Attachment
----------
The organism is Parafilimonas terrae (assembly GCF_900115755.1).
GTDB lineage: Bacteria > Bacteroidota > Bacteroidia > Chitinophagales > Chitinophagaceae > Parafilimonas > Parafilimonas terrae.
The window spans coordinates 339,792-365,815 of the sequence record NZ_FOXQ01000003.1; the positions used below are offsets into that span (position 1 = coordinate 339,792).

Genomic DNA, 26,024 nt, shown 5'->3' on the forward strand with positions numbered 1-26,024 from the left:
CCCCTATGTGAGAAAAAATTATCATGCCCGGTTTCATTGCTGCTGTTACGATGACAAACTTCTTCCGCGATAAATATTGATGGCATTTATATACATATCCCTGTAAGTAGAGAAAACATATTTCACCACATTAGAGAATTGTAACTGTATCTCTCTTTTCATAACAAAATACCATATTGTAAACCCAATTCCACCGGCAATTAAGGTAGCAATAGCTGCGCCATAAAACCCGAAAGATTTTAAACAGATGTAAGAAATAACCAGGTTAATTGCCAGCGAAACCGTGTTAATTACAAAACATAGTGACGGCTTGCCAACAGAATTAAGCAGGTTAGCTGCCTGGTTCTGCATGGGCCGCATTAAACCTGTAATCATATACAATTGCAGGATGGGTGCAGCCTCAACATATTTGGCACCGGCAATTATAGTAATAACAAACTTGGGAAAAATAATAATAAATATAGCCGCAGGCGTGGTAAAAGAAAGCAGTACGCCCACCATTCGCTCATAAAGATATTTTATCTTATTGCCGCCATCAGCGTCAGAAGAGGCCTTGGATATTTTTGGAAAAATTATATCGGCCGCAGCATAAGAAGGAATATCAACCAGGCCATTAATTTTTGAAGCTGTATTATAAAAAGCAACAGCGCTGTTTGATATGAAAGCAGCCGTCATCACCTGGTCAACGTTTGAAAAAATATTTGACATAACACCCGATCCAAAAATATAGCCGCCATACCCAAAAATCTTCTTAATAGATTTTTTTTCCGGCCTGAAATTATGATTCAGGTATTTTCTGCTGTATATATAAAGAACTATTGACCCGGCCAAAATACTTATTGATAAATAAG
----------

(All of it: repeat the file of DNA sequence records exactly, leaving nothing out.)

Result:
The organism is Parafilimonas terrae (assembly GCF_900115755.1).
GTDB lineage: Bacteria > Bacteroidota > Bacteroidia > Chitinophagales > Chitinophagaceae > Parafilimonas > Parafilimonas terrae.
The window spans coordinates 339,792-365,815 of the sequence record NZ_FOXQ01000003.1; the positions used below are offsets into that span (position 1 = coordinate 339,792).

Genomic DNA, 26,024 nt, shown 5'->3' on the forward strand with positions numbered 1-26,024 from the left:
CCCCTATGTGAGAAAAAATTATCATGCCCGGTTTCATTGCTGCTGTTACGATGACAAACTTCTTCCGCGATAAATATTGATGGCATTTATATACATATCCCTGTAAGTAGAGAAAACATATTTCACCACATTAGAGAATTGTAACTGTATCTCTCTTTTCATAACAAAATACCATATTGTAAACCCAATTCCACCGGCAATTAAGGTAGCAATAGCTGCGCCATAAAACCCGAAAGATTTTAAACAGATGTAAGAAATAACCAGGTTAATTGCCAGCGAAACCGTGTTAATTACAAAACATAGTGACGGCTTGCCAACAGAATTAAGCAGGTTAGCTGCCTGGTTCTGCATGGGCCGCATTAAACCTGTAATCATATACAATTGCAGGATGGGTGCAGCCTCAACATATTTGGCACCGGCAATTATAGTAATAACAAACTTGGGAAAAATAATAATAAATATAGCCGCAGGCGTGGTAAAAGAAAGCAGTACGCCCACCATTCGCTCATAAAGATATTTTATCTTATTGCCGCCATCAGCGTCAGAAGAGGCCTTGGATATTTTTGGAAAAATTATATCGGCCGCAGCATAAGAAGGAATATCAACCAGGCCATTAATTTTTGAAGCTGTATTATAAAAAGCAACAGCGCTGTTTGATATGAAAGCAGCCGTCATCACCTGGTCAACGTTTGAAAAAATATTTGACATAACACCCGATCCAAAAATATAGCCGCCATACCCAAAAATCTTCTTAATAGATTTTTTTTCCGGCCTGAAATTATGATTCAGGTATTTTCTGCTGTATATATAAAGAACTATTGACCCGGCCAAAATACTTATTGATAAATAAG